It is summer now, and its a stay at home kind of year, thank you Covid-19! Staying close to home has given me the opportunity to putter in the yard on projects from the to do list. From a hobby perspective, this year has also provided the opportunity to spend time photographing around the yard and the neighbourhood.
My wife has done a wonderful job of choosing flowers that bloom at different times. We’ve gone from apple blossoms, to bleeding hearts and tulips and others and this has provided me an opportunity to photograph all kinds of different flowers. Now I’m trying to timelapse the kitchen delphiniums blooming. So far no luck but I set up in the morning and snap along all day.
Photographing the neighbourhood includes treks to the duck pond, here I can catch various water fowl and see them arrive, hatch their ducklings and throughout the summer watch them grow up. As we head to the autumn we’ll get the opportunity to watch them become yearlings and get set for their journey to the south.
Overall, it’s a different type of summer, and it is not a total with a little imagination and effort there is still adventures to be had, albeit at a much more local level.
Well keep safe, wash your hands and keep a mask handy. Enjoy the summer and the adventure challenges it will bring.
So it’s this time of year, autumn. After the summer we’ve had it seems to be a welcome change, summer rain directly to autumn colours.
The interesting part of this time of year is actually watching the changes. Through the spring the water fowl came to our neighbourhood and paired up and nested. The summer, besides the rain, brought the young ones along allowing us to watch them go from soft and kind of furry to feathery.
Now with this change of season the birds are gathering in flocks for their travels, the leaves are changing and dropping and the local critters are beginning to hoard their stashes for the coming winter. Overall a fascinating display played out from mother nature
Over the coming weeks I’ll keep walking the pooch with camera in hand as the birds migrate and the local critters forage for winter food.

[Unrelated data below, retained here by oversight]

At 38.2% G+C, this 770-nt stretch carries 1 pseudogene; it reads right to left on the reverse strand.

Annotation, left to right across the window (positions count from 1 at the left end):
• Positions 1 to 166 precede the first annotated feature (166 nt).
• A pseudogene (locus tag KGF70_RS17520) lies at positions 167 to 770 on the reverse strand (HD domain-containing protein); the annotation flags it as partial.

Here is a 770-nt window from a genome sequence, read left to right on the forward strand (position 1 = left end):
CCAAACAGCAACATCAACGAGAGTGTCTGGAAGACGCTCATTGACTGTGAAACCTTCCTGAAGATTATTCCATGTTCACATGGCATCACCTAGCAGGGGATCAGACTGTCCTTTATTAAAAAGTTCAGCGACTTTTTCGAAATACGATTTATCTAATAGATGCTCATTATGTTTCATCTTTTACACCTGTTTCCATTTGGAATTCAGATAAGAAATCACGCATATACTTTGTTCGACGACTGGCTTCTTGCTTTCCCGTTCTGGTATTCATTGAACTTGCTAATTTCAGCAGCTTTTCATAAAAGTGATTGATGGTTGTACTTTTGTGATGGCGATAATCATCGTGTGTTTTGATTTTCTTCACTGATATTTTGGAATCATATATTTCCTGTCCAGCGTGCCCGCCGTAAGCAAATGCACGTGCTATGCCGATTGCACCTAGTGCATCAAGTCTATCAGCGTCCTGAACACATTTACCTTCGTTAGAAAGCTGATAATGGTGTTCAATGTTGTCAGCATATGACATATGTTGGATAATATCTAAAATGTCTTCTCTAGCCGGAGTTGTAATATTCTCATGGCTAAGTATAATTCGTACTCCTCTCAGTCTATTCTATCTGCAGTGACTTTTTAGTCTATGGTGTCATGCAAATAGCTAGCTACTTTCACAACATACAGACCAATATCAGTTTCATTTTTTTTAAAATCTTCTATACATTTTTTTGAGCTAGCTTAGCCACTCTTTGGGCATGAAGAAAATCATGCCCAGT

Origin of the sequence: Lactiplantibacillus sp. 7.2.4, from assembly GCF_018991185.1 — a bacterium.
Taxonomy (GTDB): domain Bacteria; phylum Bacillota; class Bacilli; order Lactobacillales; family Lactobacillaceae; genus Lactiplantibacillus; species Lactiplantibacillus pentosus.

Summer, this year the weather has been less than summery. Starting off with a heat wave and fires in Northern Alberta, then changing to constant cloud and rain. How do we get or maintain enthusiasm for summer then? When the weather doesn’t cooperate then finding the curiosities of each change can help us find the enthusiasm to enjoy the summer you have.
This year we are staying local for vacation, it has been a hectic spring so working on our yard and completing projects is our exciting prospect for our summer. We are curious on what the finished yard will look like by autumn. Staying local has also allowed us to partake in the Edmonton culture scene, the Eskimo’s football club, K-days, symphony under the stars, Fringe Festival, these are a few of the events we have taken in and and a few of the events we plan on attending.
On a more immediate curiosity offering is our local neighbourhood. An interesting mix of local pets and urban wildlife, rabbits, birds, water fowl and other rodents. The local wildlife keeps my camera busy, and add in a flower close up or two and our curiosity lives on in our local level.
Whatever the summer holds for you, local, travel and everything in-between, stay curious my friends.
So once again we have survived Groundhog Day. Anyone who knows me know it’s one of my favourite days of the year. A bunch of years ago I bought this little guy from Wiarton Ontario (home of Willie the weather prognosticator!!) So I position him in the window and snap a picture and look for a shadow. The morning of February 2nd was a bit overcast and snowing, so my little guy didn’t see his shadow!! Yaa early spring!! If it was just so easy, since then we have been in a deep freeze waiting for our early spring.